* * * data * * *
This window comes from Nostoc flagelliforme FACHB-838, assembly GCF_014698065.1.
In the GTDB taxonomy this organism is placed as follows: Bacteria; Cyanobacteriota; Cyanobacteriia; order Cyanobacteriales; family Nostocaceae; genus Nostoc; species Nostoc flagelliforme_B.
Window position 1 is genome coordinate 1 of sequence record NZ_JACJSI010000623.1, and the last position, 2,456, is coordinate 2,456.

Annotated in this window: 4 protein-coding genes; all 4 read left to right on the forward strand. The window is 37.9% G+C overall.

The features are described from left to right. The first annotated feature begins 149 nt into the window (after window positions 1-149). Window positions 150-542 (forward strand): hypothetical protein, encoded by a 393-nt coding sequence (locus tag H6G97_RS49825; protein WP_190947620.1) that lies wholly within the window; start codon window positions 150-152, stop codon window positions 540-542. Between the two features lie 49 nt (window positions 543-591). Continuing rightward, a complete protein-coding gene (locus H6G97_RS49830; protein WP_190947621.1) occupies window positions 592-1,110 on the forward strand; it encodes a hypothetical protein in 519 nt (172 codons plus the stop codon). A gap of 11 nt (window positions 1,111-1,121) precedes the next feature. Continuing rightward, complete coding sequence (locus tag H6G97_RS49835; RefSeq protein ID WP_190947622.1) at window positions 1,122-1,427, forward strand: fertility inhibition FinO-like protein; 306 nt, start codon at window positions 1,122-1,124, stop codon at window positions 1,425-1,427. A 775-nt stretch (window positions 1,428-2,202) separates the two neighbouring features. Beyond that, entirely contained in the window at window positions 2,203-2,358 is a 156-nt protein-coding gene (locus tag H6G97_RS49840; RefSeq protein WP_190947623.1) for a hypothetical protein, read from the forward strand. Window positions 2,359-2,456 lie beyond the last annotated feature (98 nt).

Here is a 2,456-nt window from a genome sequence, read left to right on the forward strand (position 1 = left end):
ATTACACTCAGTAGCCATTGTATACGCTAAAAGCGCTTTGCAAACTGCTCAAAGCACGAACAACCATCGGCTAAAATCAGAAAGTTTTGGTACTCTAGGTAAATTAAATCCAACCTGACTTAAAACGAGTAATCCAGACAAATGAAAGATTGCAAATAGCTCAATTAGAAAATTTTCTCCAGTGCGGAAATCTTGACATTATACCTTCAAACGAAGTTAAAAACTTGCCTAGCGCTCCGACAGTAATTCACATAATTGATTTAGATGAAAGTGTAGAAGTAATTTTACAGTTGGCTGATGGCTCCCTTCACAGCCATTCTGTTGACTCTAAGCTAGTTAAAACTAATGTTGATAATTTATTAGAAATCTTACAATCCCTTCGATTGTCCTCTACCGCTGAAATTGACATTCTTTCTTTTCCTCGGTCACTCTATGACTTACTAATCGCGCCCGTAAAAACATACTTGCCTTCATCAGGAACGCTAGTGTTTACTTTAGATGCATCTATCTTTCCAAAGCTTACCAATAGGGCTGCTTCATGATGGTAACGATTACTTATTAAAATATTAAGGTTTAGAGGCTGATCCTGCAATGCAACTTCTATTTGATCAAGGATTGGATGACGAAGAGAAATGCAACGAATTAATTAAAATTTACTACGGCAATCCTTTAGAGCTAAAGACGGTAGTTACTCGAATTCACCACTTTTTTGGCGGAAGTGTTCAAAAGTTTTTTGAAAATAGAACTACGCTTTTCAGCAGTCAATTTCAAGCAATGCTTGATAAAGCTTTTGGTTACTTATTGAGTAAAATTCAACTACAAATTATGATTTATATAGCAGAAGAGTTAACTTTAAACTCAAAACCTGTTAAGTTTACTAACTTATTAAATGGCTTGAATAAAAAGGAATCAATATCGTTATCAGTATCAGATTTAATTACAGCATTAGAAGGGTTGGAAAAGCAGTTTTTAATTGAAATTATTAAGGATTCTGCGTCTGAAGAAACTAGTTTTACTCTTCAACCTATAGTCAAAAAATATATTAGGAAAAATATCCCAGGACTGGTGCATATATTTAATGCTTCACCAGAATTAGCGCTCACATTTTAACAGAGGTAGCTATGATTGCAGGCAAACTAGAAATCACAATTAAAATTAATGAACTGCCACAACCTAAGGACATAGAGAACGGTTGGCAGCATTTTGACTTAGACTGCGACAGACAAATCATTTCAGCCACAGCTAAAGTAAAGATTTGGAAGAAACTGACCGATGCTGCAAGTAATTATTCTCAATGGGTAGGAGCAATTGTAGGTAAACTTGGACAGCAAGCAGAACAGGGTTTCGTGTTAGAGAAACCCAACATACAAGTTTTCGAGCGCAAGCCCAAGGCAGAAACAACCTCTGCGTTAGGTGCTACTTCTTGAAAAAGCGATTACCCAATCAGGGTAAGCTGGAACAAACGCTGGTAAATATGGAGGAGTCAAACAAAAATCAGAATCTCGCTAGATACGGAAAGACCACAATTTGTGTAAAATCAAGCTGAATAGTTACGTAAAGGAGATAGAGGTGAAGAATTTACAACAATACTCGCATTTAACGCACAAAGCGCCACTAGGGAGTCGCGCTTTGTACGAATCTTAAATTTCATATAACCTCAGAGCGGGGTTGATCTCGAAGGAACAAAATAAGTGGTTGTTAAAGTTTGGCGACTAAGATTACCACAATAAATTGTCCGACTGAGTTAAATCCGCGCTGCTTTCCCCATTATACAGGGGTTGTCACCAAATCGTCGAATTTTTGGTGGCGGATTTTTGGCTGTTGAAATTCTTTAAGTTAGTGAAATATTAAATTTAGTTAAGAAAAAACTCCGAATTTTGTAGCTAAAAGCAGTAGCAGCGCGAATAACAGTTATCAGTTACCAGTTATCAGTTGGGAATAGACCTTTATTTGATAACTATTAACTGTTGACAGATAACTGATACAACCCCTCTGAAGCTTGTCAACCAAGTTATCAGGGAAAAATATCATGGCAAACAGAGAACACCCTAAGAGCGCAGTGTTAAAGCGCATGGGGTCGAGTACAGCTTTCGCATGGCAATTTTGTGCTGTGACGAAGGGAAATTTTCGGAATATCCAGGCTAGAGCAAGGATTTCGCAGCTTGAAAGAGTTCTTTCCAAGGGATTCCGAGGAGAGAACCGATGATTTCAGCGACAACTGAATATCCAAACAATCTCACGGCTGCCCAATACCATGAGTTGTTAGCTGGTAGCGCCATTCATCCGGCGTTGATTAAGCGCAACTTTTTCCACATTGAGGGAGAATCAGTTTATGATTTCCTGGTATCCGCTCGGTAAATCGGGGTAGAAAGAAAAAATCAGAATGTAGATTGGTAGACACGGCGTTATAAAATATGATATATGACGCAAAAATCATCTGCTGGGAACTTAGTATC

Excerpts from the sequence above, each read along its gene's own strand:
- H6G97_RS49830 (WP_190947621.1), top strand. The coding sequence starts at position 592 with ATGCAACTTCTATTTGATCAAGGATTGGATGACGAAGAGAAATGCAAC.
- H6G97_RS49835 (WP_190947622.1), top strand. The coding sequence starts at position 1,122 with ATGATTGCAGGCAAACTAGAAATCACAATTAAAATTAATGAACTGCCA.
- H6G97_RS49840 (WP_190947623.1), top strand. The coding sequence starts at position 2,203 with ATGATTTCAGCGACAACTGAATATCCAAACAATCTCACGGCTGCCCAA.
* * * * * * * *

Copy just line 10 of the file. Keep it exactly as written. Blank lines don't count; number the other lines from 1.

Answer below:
- H6G97_RS49835 (WP_190947622.1), top strand. The coding sequence starts at position 1,122 with ATGATTGCAGGCAAACTAGAAATCACAATTAAAATTAATGAACTGCCA.